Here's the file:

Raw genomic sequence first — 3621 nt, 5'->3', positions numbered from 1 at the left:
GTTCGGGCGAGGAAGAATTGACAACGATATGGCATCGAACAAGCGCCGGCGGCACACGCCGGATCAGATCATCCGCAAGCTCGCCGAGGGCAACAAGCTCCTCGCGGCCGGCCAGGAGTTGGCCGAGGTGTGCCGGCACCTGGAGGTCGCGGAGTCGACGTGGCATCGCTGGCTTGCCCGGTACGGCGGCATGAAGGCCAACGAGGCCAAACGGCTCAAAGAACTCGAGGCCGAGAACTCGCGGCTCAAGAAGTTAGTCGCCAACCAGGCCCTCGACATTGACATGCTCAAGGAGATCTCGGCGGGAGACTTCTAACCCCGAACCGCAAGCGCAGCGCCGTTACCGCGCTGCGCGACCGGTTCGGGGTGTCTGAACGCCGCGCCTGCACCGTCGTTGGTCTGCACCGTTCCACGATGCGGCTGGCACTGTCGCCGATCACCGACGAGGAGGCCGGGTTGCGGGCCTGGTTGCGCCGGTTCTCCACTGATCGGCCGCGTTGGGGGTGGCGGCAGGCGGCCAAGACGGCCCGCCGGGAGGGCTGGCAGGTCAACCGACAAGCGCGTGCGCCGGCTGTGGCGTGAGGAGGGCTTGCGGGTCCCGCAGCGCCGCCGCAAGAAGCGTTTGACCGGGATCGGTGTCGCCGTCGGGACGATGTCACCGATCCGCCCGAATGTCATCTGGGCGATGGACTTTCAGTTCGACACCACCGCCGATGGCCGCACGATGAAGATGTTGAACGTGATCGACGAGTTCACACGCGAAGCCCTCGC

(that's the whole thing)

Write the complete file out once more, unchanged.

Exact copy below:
Raw genomic sequence first — 3621 nt, 5'->3', positions numbered from 1 at the left:
GTTCGGGCGAGGAAGAATTGACAACGATATGGCATCGAACAAGCGCCGGCGGCACACGCCGGATCAGATCATCCGCAAGCTCGCCGAGGGCAACAAGCTCCTCGCGGCCGGCCAGGAGTTGGCCGAGGTGTGCCGGCACCTGGAGGTCGCGGAGTCGACGTGGCATCGCTGGCTTGCCCGGTACGGCGGCATGAAGGCCAACGAGGCCAAACGGCTCAAAGAACTCGAGGCCGAGAACTCGCGGCTCAAGAAGTTAGTCGCCAACCAGGCCCTCGACATTGACATGCTCAAGGAGATCTCGGCGGGAGACTTCTAACCCCGAACCGCAAGCGCAGCGCCGTTACCGCGCTGCGCGACCGGTTCGGGGTGTCTGAACGCCGCGCCTGCACCGTCGTTGGTCTGCACCGTTCCACGATGCGGCTGGCACTGTCGCCGATCACCGACGAGGAGGCCGGGTTGCGGGCCTGGTTGCGCCGGTTCTCCACTGATCGGCCGCGTTGGGGGTGGCGGCAGGCGGCCAAGACGGCCCGCCGGGAGGGCTGGCAGGTCAACCGACAAGCGCGTGCGCCGGCTGTGGCGTGAGGAGGGCTTGCGGGTCCCGCAGCGCCGCCGCAAGAAGCGTTTGACCGGGATCGGTGTCGCCGTCGGGACGATGTCACCGATCCGCCCGAATGTCATCTGGGCGATGGACTTTCAGTTCGACACCACCGCCGATGGCCGCACGATGAAGATGTTGAACGTGATCGACGAGTTCACACGCGAAGCCCTCGC